An Essay on the Principle of Population: Or, a View of Its Past and Present Effects on Human Happiness; with an Inquiry Into Our Prospects Respecting the Future Removal Or Mitigation of the Evils which it Occasions, Volume 1
What people are saying - Write a review
We haven't found any reviews in the usual places.
Other editions - View all
An Essay on the Principle of Population; Or, a View of Its Past and Present ...
Thomas Robert Malthus
No preview available - 2013
An Essay on the Principle of Population, Or a View of Its Past and ..., Volume 1
Thomas Robert Malthus
No preview available - 1989
Abyssinia agriculture America appear bers Bruce Captain Cook cattle causes CHAP Charlevoix checks to population China Cimbri consequence considerable considered Cook's Third corn crease cultivation custom deaths Decouv degree destroyed dreadful effect emigration empire extreme famine fertile foundling hospitals frequently Gibbon greater number habits Hist increase Indians industry infanticide inhabitants islands Kalmucks labour land Lettres Edif live lower classes manner marriage marry means of subsistence misery mode mortality nations nature nearly neighbours neral Nootka Sound Norway number of children observes occasion Otaheite Pallas parish pastures perhaps period Perouse plenty plunder polygamy popu poverty prevail preventive check principal probably produce proportion provinces pulation ravages reason Robertson Roman Russ Russian Russian Empire savage says scanty scarcity seems Siberia slaves society soil sufficient Sweden Tacitus Tartars tion Tobolsk torn towns treme tribes Vaud villages Volney wars whole women
Page 4 - The race of plants and the race of animals shrink under this great restrictive law. And the race of man cannot, by any efforts of reason, escape from it.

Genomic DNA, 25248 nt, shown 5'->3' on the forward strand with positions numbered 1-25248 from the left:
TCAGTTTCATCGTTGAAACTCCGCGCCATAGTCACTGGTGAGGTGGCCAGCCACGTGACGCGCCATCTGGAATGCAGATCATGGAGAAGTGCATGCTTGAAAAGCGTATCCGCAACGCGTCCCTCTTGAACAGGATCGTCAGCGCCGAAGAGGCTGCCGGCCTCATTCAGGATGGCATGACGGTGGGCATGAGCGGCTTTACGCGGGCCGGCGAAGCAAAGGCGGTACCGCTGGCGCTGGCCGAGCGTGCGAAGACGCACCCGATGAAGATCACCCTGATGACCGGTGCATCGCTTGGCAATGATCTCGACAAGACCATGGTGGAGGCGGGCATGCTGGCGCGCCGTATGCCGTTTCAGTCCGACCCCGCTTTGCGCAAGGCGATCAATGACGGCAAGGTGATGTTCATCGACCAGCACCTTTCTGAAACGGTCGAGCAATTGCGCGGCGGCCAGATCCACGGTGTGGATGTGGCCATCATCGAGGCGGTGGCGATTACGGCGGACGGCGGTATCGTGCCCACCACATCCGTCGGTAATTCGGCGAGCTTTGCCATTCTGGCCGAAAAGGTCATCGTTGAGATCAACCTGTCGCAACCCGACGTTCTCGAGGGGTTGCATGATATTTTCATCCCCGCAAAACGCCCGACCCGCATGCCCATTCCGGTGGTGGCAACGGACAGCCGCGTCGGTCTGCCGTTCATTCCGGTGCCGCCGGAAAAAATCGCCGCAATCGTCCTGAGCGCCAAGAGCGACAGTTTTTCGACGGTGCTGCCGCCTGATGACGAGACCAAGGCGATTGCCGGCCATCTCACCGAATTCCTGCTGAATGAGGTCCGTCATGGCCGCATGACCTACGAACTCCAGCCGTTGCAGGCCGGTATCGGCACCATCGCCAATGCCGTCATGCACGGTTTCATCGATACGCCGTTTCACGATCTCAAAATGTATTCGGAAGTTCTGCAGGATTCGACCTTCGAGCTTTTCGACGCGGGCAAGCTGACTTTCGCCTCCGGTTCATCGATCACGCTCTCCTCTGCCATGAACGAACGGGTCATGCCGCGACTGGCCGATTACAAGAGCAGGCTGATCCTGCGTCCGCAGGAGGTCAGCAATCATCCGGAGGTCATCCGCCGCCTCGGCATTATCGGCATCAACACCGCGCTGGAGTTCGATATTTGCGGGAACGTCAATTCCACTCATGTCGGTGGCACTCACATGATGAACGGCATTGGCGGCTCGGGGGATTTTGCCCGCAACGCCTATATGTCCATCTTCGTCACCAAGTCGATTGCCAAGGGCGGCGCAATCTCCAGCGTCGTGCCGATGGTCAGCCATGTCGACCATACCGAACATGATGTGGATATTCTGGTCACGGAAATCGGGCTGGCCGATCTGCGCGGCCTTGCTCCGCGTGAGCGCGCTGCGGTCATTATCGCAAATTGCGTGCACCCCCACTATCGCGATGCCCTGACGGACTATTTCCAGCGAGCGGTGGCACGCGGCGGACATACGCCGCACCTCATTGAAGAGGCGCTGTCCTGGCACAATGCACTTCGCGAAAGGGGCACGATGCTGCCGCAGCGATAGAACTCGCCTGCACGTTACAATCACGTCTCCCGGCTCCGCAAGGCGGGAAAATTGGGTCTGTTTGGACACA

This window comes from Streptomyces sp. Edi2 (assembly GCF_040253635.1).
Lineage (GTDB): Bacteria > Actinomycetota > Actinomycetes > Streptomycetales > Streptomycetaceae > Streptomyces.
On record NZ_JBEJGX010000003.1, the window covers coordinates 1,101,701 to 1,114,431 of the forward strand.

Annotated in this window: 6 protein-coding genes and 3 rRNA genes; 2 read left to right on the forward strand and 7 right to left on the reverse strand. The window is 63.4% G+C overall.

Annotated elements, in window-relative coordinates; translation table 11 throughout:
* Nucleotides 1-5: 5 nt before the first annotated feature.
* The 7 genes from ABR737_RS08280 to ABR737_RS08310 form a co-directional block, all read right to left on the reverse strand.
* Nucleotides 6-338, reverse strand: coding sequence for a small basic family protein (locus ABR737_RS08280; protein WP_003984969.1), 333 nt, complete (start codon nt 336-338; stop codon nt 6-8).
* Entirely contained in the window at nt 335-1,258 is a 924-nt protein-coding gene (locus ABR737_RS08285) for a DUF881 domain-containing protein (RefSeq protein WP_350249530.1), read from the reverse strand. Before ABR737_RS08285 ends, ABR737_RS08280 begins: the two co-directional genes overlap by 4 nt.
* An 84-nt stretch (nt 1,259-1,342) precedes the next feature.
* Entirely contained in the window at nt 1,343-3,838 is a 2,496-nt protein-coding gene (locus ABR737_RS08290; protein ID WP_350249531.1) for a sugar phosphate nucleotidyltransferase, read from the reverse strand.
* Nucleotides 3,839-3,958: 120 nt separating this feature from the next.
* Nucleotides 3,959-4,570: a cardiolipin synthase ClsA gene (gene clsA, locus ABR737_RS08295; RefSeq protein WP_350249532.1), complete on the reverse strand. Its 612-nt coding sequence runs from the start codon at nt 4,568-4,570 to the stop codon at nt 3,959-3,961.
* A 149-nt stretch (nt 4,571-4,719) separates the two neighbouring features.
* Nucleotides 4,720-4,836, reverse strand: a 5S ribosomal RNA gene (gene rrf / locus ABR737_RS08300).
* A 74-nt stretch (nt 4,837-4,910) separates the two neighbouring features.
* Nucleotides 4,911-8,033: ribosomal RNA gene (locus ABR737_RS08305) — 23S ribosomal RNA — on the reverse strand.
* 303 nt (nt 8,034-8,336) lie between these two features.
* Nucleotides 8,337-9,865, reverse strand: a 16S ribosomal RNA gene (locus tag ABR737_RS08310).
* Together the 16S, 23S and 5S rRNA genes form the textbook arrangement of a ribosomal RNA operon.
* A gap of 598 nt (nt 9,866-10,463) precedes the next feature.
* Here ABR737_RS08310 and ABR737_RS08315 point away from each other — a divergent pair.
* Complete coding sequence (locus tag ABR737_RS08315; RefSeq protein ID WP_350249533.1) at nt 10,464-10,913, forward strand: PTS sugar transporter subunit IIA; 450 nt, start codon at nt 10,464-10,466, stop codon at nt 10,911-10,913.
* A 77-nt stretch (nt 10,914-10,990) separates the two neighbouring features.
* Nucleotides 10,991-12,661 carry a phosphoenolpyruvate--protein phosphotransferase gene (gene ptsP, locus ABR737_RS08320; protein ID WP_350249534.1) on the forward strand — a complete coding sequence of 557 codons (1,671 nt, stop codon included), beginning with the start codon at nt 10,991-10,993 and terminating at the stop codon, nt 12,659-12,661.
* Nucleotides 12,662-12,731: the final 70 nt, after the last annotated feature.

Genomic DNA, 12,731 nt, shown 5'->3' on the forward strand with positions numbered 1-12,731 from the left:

Page 34 - Population invariably increases where the means of subsistence increase, unless prevented by some very powerful and obvious checks. 3. These checks, and the checks which repress the superior power of population, and keep its effects on a level with the means of subsistence, are all resolvable into moral restraint, vice, and misery.
Page 133 - Is not the whole land before thee? separate thyself, I pray thee, from me: if thou wilt take the left hand, then I will go to the right; or if thou depart to the right hand, then I will go to the left.
Page 25 - ... there are few states in which there is not a constant effort in the population to increase beyond the means of subsistence. This constant effort as constantly tends to subject the lower classes of society to distress, and to prevent any great permanent melioration of their condition.
Page 3 - Were the face of the earth, he says, vacant of other plants, it might be gradually sowed and overspread with one kind only ; as, for instance, with fennel : and were it empty of other inhabitants, it might in a few ages be replenished from one nation only ; as, for instance...
Page 23 - Promiscuous intercourse, unnatural passions, violations of the marriage bed, and improper arts to conceal the consequences of irregular connections, are preventive checks that clearly come under the head of vice.
Page 15 - ... half that number. And at the conclusion of the first century, the population would be...
Page 2 - To enter fully into this question, and to enumerate all the causes that have hitherto influenced human improvement, would be much beyond the power of an individual. The principal object of the present essay...
Page 16 - In this supposition no limits whatever are placed to the produce of the earth. It may increase for ever and be greater than any assignable quantity; yet still the power of population being in every period so much superior, the increase of the human species can only be kept down to the level of the means of subsistence by the constant operation of the strong law of necessity, acting as a check upon the greater power.
Page 22 - ... that I here use the term moral in its most confined sense. By moral restraint I would be understood to mean a restraint from marriage from prudential motives, with a conduct strictly moral during the period of this restraint; and I have never intentionally deviated from this sense. When I have wished to consider the restraint from marriage unconnected with its consequences, I have either called it prudential restraint or a part of the preventive check, of which indeed it forms the principal branch.